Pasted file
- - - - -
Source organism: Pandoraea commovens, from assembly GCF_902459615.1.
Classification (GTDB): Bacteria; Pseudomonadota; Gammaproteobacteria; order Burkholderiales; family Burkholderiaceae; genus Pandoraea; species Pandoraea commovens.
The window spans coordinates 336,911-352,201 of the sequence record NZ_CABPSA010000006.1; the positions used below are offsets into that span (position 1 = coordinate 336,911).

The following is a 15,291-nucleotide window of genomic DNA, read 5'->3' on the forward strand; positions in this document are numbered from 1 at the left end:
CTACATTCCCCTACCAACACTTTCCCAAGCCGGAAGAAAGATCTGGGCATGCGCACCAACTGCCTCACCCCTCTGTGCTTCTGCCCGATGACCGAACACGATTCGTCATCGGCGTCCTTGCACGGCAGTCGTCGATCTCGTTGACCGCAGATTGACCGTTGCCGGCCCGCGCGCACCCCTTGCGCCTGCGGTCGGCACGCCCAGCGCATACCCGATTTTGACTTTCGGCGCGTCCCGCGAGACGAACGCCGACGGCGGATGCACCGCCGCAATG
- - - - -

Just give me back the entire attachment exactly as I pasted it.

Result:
Source organism: Pandoraea commovens, from assembly GCF_902459615.1.
Classification (GTDB): Bacteria; Pseudomonadota; Gammaproteobacteria; order Burkholderiales; family Burkholderiaceae; genus Pandoraea; species Pandoraea commovens.
The window spans coordinates 336,911-352,201 of the sequence record NZ_CABPSA010000006.1; the positions used below are offsets into that span (position 1 = coordinate 336,911).

The following is a 15,291-nucleotide window of genomic DNA, read 5'->3' on the forward strand; positions in this document are numbered from 1 at the left end:
CTACATTCCCCTACCAACACTTTCCCAAGCCGGAAGAAAGATCTGGGCATGCGCACCAACTGCCTCACCCCTCTGTGCTTCTGCCCGATGACCGAACACGATTCGTCATCGGCGTCCTTGCACGGCAGTCGTCGATCTCGTTGACCGCAGATTGACCGTTGCCGGCCCGCGCGCACCCCTTGCGCCTGCGGTCGGCACGCCCAGCGCATACCCGATTTTGACTTTCGGCGCGTCCCGCGAGACGAACGCCGACGGCGGATGCACCGCCGCAATG